‘Dune’ Director Denis Villeneuve Says He Was ‘Destabilized’ by David Lynch’s 1984 Version: ‘Things Were Missing’

“There were some choices that were made that was very far away from my sensibility,” the filmmaker says of the divisive adaptation

Denis Villeneuve and David Lynch
"Dune" directors Denis Villeneuve and David Lynch (Credit: Getty Images)

Denis Villeneuve knew two things when he was 13: He wanted to be a filmmaker, and he wanted to adapt Frank Herbert’s 1965 sci-fi epic “Dune.” So he was especially excited in 1984 when David Lynch’s adaptation starring Kyle MacLachlan hit theaters. But while he was “very mesmerized and impressed” by the “Mulholland Drive” auteur’s vision, he remembers feeling a little let down.

“I was destabilized by some of his choices,” the filmmaker said in a Thursday interview with NPR’s “Fresh Air,” later adding, “I didn’t feel that he captured some of the essence of specifically the Fremen culture — I felt that there were some things that were missing.”

The French-Canadian filmmaker’s second installment of his own “Dune” series, “Dune: Party Two,” hits theaters on Friday. Speaking with NPR’s Sam Briger, the filmmaker — previously best-known for features like “Arrival,” “Blade Runner 2049” and “Sicario” — revealed that he was initially drawn to the book for its young hero, Paul Atreides.

“I think that the idea that a boy finds home in another culture that feels comfortable in a foreign country, that really moved me at that time,” he said. “And also, I was in love with biology when I was a student and it’s something that I was mesmerized about — Frank Herbert used ecology to express himself. It deeply moved me.”

Villeneuve got so serious about his passion for Herbert’s novel that he and a friend began writing stories and drawing storyboards for a hypothetical, far-off film adaptation.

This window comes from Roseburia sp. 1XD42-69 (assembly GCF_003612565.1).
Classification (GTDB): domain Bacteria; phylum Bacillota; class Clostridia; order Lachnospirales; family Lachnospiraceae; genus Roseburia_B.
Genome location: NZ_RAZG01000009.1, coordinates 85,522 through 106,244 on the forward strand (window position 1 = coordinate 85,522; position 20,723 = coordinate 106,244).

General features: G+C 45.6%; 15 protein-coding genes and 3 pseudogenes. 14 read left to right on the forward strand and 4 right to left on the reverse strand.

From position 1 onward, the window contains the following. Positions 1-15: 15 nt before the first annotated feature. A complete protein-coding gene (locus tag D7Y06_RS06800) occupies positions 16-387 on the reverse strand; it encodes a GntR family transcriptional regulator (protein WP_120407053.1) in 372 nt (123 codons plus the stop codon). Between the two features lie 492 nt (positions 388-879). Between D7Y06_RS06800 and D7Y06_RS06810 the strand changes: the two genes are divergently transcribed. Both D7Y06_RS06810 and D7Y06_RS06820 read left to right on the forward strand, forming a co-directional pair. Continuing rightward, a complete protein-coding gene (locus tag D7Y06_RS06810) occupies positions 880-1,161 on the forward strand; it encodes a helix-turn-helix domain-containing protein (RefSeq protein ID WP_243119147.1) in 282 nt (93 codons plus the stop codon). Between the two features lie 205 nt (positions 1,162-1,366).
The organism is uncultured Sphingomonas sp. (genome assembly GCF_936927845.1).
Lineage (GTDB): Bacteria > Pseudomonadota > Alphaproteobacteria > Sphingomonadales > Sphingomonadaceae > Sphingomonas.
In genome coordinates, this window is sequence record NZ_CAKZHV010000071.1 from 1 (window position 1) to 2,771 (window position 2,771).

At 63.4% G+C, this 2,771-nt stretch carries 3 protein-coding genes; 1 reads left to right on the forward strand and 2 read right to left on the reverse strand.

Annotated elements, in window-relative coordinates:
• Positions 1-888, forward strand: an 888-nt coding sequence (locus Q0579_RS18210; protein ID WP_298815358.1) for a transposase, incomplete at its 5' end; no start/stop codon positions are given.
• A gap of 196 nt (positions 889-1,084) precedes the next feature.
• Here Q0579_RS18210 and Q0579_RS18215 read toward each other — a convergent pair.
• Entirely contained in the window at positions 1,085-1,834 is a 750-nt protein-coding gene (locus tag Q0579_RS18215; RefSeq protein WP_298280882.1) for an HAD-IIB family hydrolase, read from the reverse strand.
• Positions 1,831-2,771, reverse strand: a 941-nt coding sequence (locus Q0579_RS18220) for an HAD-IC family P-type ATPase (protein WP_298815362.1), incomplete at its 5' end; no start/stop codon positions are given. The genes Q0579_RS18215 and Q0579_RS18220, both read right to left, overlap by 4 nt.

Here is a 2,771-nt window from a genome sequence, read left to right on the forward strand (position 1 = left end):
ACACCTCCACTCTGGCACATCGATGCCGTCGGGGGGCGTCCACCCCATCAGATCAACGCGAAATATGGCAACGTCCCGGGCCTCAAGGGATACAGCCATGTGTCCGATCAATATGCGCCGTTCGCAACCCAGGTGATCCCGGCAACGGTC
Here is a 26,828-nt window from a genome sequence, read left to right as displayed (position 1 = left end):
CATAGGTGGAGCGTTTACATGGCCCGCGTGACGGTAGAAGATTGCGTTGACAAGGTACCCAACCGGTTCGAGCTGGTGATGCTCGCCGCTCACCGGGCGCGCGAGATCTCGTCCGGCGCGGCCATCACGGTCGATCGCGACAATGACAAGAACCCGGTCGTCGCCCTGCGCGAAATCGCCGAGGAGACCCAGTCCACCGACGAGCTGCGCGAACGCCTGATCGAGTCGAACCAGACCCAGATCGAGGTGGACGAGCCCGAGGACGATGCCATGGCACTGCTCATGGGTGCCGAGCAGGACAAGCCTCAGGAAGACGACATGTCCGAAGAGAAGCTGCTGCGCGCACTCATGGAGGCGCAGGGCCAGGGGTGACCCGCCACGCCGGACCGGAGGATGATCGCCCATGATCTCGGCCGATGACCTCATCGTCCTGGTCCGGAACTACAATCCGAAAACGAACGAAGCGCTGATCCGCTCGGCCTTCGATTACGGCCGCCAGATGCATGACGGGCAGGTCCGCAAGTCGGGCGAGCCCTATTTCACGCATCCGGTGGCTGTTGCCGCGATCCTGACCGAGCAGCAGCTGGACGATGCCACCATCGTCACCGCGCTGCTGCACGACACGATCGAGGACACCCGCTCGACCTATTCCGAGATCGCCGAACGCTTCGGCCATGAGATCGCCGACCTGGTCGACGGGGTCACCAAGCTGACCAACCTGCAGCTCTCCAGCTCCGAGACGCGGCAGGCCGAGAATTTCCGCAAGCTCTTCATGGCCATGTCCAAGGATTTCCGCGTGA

“Our friendship was born from that dream of that one day we could be filmmakers. It’s the way we met,” he said. “We were inspired by the book, we started to do some drawings about the making of ‘Dune,’ but that was very old dreams.”

It’s no surprise, then, that Villeneuve was eager to see Lynch’s “Dune” when it debuted in 1984.

“I was very excited when I learned that the book would be brought to the screen. I remember watching the movie and being very mesmerized and impressed by how David Lynch approached it,” he said before adding: “I was destabilized by some of his choices.”

“Because that’s not how you would have done it, right?” Briger asked.

David Lynch Dune Universal Pictures
Kyle MacLachlan in David Lynch’s 1984 “Dune” (Credit: Universal Pictures)

“Yeah, David Lynch has a very strong identity as a filmmaker, of course, and it bled into the — it’s a fantastic interpretation of the book. But there were some choices that were made that was very far away from my sensibility. I remember watching the movie thinking to myself, ‘Someday, someone else will do it again in the future. It will happen.’ Because I didn’t feel that he captured some of the essence of, specifically, the Fremen culture — I felt that there was some things that were missing.”

“That’s the nature of adaptation, you know?” he concluded. “So I was expecting someone else to come back with the project at one point.”

As far as if he ever envisioned that he’d actually be the one to do it?

“I’m still pinching myself.”

Listen to Villeneuve’s full “Fresh Air” interview here.

Comments

2 responses to “‘Dune’ Director Denis Villeneuve Says He Was ‘Destabilized’ by David Lynch’s 1984 Version: ‘Things Were Missing’”

  1. William Edelman Avatar
    William Edelman

    Frank Ebert? Autocorrect is a pain in the butt, so human editing is vital to preventing idiotic mistakes, even typos, because some typos are egregious errors. This error — committed and then duplicated — is just disappointingly wrong, as it switches out a novelist’s name for a critic’s name. No one can successfully edit his/her own copy, so, for the love of Dune Messiah, HIRE SOMEBODY.

  2. Chris Wetzel Avatar
    Chris Wetzel

    Where have the editors gone?!?!? Of all things a writer should hold sacred, it is the name of another writer. On the eve of the release of a major motion picture based on an iconic science fiction novel, it would seem that the writer of this article would not misspell Frank *Herbert*’s name wrong twice in the same article.

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